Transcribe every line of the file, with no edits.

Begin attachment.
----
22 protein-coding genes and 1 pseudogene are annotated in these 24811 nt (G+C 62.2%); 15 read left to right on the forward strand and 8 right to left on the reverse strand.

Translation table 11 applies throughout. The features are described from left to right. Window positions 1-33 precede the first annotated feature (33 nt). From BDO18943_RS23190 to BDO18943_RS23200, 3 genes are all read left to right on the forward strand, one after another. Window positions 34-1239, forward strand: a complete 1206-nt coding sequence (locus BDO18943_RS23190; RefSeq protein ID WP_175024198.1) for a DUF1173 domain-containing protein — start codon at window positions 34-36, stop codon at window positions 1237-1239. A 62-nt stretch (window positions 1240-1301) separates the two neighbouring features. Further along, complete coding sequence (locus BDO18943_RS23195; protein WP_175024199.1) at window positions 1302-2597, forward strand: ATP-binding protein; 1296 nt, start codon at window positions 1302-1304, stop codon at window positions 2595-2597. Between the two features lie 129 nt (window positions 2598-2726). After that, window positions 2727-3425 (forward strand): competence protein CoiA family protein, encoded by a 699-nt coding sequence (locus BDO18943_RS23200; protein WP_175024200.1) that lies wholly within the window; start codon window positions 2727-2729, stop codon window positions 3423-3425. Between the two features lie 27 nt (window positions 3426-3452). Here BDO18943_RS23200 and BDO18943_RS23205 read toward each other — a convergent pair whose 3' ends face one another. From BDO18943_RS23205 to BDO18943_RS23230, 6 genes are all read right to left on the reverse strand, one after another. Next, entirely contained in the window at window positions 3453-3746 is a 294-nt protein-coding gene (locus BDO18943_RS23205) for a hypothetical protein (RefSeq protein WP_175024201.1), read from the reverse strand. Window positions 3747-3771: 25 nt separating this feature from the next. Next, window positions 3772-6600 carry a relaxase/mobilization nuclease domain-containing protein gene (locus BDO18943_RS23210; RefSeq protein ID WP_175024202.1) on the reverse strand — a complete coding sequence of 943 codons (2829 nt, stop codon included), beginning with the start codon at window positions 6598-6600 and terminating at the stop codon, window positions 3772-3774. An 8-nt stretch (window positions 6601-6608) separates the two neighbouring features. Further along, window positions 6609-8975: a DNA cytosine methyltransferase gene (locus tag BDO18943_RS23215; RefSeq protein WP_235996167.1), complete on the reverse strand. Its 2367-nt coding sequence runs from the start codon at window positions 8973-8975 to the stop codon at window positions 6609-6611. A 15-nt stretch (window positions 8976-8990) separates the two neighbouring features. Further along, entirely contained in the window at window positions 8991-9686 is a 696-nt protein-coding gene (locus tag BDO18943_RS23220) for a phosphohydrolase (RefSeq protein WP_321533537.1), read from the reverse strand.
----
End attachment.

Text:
22 protein-coding genes and 1 pseudogene are annotated in these 24811 nt (G+C 62.2%); 15 read left to right on the forward strand and 8 right to left on the reverse strand.

Translation table 11 applies throughout. The features are described from left to right. Window positions 1-33 precede the first annotated feature (33 nt). From BDO18943_RS23190 to BDO18943_RS23200, 3 genes are all read left to right on the forward strand, one after another. Window positions 34-1239, forward strand: a complete 1206-nt coding sequence (locus BDO18943_RS23190; RefSeq protein ID WP_175024198.1) for a DUF1173 domain-containing protein — start codon at window positions 34-36, stop codon at window positions 1237-1239. A 62-nt stretch (window positions 1240-1301) separates the two neighbouring features. Further along, complete coding sequence (locus BDO18943_RS23195; protein WP_175024199.1) at window positions 1302-2597, forward strand: ATP-binding protein; 1296 nt, start codon at window positions 1302-1304, stop codon at window positions 2595-2597. Between the two features lie 129 nt (window positions 2598-2726). After that, window positions 2727-3425 (forward strand): competence protein CoiA family protein, encoded by a 699-nt coding sequence (locus BDO18943_RS23200; protein WP_175024200.1) that lies wholly within the window; start codon window positions 2727-2729, stop codon window positions 3423-3425. Between the two features lie 27 nt (window positions 3426-3452). Here BDO18943_RS23200 and BDO18943_RS23205 read toward each other — a convergent pair whose 3' ends face one another. From BDO18943_RS23205 to BDO18943_RS23230, 6 genes are all read right to left on the reverse strand, one after another. Next, entirely contained in the window at window positions 3453-3746 is a 294-nt protein-coding gene (locus BDO18943_RS23205) for a hypothetical protein (RefSeq protein WP_175024201.1), read from the reverse strand. Window positions 3747-3771: 25 nt separating this feature from the next. Next, window positions 3772-6600 carry a relaxase/mobilization nuclease domain-containing protein gene (locus BDO18943_RS23210; RefSeq protein ID WP_175024202.1) on the reverse strand — a complete coding sequence of 943 codons (2829 nt, stop codon included), beginning with the start codon at window positions 6598-6600 and terminating at the stop codon, window positions 3772-3774. An 8-nt stretch (window positions 6601-6608) separates the two neighbouring features. Further along, window positions 6609-8975: a DNA cytosine methyltransferase gene (locus tag BDO18943_RS23215; RefSeq protein WP_235996167.1), complete on the reverse strand. Its 2367-nt coding sequence runs from the start codon at window positions 8973-8975 to the stop codon at window positions 6609-6611. A 15-nt stretch (window positions 8976-8990) separates the two neighbouring features. Further along, entirely contained in the window at window positions 8991-9686 is a 696-nt protein-coding gene (locus tag BDO18943_RS23220) for a phosphohydrolase (RefSeq protein WP_321533537.1), read from the reverse strand.